Whether planning a family road trip or a month-long trek through Europe, sometimes less is more. Slowing down and lingering can make your travel more memorable and enjoyable. Learning to see travel as an experience rather than a checklist will open your heart and change you in unexpected ways.
Open Your Heart to Change
In the first Wanderlust Wednesday, I shared how Jer and I became hooked on travel after getting married in Hawaii. We love to learn, explore and be active. Travel satisfies all three and much more.
Top Benefits of Travel
- Grow your knowledge and become well-rounded.
- Inspire creative thinking and problem solving.
- Connect with different cultures and languages.
- Expand self-awareness.
- Reduce ignorance by learning to look at situations from a different perspective.
- Increase self-worth and confidence.
- Learn to embrace change by confronting fear and leaving your comfort zone.
- Deepen your relationship with your spouse or travel partner.
- Slow down and become more balanced.
- Open yourself up to experience hope and joy.
Learning to Linger
Before airplanes and cruise ships, travel was a journey. Today, travel agents sell packages that allow you to see three countries in 10 days. While I appreciate modern travel conveniences, I am in love with the idea of lingering.
Lingering is slowing down and getting to know the heart of the place you are visiting. It allows you to experience the real people and culture. You will cherish the opportunity to become a part of your destination, allowing you to carry it with you wherever you go.
When visiting a new place, it’s tempting to try to see as much as possible. When you are in the midst of it however, it begins to feel like you are just checking things off your list. At the end of your trip, you are in desperate need of a vacation.
Tips to Practice the Art of Lingering
- Leave one day per week free of plans.
- Use an open itinerary. Make a list of everything you would like to see, but don’t schedule until the night before.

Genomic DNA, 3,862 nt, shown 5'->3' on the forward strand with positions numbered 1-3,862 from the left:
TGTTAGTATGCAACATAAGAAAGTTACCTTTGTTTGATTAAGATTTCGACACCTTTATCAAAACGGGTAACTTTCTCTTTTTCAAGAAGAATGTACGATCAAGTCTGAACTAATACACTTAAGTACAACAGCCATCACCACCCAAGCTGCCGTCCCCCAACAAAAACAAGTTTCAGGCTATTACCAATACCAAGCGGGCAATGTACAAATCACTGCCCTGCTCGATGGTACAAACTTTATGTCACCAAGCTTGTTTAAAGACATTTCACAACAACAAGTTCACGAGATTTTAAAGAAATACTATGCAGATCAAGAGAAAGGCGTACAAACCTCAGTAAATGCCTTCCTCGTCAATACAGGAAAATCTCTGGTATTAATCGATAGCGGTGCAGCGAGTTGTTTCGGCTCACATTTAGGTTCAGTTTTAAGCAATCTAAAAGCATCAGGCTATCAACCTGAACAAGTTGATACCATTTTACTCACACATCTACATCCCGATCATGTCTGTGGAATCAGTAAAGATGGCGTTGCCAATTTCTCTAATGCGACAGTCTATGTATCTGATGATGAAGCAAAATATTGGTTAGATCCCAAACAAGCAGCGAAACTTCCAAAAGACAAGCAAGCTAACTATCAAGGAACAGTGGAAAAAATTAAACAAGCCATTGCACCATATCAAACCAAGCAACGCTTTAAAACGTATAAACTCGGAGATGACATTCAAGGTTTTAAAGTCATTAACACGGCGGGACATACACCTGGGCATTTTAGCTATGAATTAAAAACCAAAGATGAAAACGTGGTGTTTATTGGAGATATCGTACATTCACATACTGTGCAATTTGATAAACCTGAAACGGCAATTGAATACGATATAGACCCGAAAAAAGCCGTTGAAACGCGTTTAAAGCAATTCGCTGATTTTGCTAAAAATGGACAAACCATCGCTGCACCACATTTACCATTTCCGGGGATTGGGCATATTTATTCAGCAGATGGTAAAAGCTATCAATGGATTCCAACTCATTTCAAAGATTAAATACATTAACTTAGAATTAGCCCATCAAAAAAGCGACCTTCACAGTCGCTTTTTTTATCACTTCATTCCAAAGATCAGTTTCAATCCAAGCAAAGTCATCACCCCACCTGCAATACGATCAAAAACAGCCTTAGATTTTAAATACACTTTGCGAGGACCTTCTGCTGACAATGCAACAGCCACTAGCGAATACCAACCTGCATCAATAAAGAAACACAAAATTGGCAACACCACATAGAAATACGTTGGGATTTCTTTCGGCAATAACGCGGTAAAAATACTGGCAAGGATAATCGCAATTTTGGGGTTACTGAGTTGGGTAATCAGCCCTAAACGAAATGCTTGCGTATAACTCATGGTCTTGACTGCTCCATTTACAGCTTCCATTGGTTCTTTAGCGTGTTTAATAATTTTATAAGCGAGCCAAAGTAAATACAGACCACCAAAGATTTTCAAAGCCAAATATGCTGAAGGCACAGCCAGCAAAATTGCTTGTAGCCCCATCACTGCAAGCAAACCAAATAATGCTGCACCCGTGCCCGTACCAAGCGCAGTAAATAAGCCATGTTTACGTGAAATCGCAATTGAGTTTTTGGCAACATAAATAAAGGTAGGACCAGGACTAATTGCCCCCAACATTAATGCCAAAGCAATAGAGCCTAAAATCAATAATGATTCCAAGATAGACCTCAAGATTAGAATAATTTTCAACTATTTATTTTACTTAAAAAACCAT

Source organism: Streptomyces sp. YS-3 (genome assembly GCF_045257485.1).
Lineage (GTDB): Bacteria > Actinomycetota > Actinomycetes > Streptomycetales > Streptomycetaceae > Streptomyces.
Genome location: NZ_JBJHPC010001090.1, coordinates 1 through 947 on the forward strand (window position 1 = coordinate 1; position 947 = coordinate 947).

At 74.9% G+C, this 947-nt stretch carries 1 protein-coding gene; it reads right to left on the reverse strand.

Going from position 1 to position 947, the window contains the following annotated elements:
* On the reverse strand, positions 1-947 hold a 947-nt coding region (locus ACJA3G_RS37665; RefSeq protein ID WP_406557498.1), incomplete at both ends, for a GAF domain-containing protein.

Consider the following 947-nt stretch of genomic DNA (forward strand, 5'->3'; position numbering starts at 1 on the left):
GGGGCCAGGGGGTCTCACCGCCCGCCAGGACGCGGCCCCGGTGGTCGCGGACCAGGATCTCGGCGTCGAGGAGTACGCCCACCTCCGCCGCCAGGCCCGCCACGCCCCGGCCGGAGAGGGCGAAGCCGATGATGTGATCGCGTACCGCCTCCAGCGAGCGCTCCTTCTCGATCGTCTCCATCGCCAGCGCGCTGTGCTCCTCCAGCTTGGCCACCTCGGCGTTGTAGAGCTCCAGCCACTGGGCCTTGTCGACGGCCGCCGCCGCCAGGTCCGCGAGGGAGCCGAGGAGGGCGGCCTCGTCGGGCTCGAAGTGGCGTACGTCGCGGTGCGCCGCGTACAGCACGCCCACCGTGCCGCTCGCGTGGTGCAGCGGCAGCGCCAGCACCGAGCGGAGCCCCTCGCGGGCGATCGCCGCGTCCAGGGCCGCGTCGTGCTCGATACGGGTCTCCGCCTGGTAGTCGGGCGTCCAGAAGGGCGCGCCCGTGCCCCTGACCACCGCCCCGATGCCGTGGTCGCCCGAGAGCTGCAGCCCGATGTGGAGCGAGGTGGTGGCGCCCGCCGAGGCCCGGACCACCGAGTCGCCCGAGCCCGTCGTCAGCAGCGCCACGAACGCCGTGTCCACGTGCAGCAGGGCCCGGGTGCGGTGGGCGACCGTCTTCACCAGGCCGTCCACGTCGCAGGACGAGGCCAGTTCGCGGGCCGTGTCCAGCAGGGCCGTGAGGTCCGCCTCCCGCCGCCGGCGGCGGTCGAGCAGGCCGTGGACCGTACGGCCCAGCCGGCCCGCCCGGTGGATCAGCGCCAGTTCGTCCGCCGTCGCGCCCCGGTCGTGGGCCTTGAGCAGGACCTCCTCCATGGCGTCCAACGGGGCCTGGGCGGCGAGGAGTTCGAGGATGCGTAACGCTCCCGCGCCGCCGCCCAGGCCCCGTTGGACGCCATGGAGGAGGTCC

- Plan one extra night per location. I typically impose a four-night minimum.
- Take longer trips, extend a week to 10 days.
- Maximize weekends and holidays. Leave on Friday night, return on a Sunday night. Plan trips around holidays, especially Labor Day if you’re child free.
- Make travel between locations painless. Plan to take off and arrive at reasonable times. Allow enough time to stop along the way.
- Look for vacation rentals in lieu of hotels and resorts.
- Do your research ahead of time.
- Don’t follow the crowd.
- Pack less for maximum flexibility.
Lingering on The Road to Hana
If you have been to the island of Maui, you know that one of the most popular activities is driving the Road to Hana. Most visitors get up early to drive the three-hour, 75-mile one-way trip, breezing through as many stops as possible along the way.
Realizing we only had 11 hours of daylight and over six hours of drive time, we opted to stay two nights in Hana. Looking back, this is a situation where I wish I would have applied the plan for extra night rule. However, the place we stayed was gross, so I have no regrets. I found a cockroach the size of my thumb crawling up my leg one morning.
All cockroach nastiness aside, the experience was amazing! We were able to begin and end our travel at a reasonable hour. We experienced lighter traffic since we weren’t following the crowd. We took long hikes, relaxed on the beach and stopped for Happy Hour.
Here’s What We Saw
When you’re planning your next trip, remember that travel is more than a checklist. Slow down and take the time to linger. You’ll be glad you did.
When you travel, do you usually rush to see everything, spend your time relaxing, or a balance of the two?
When have you intentionally slowed down while traveling?
What did that allow you to experience?
What other tips would you add?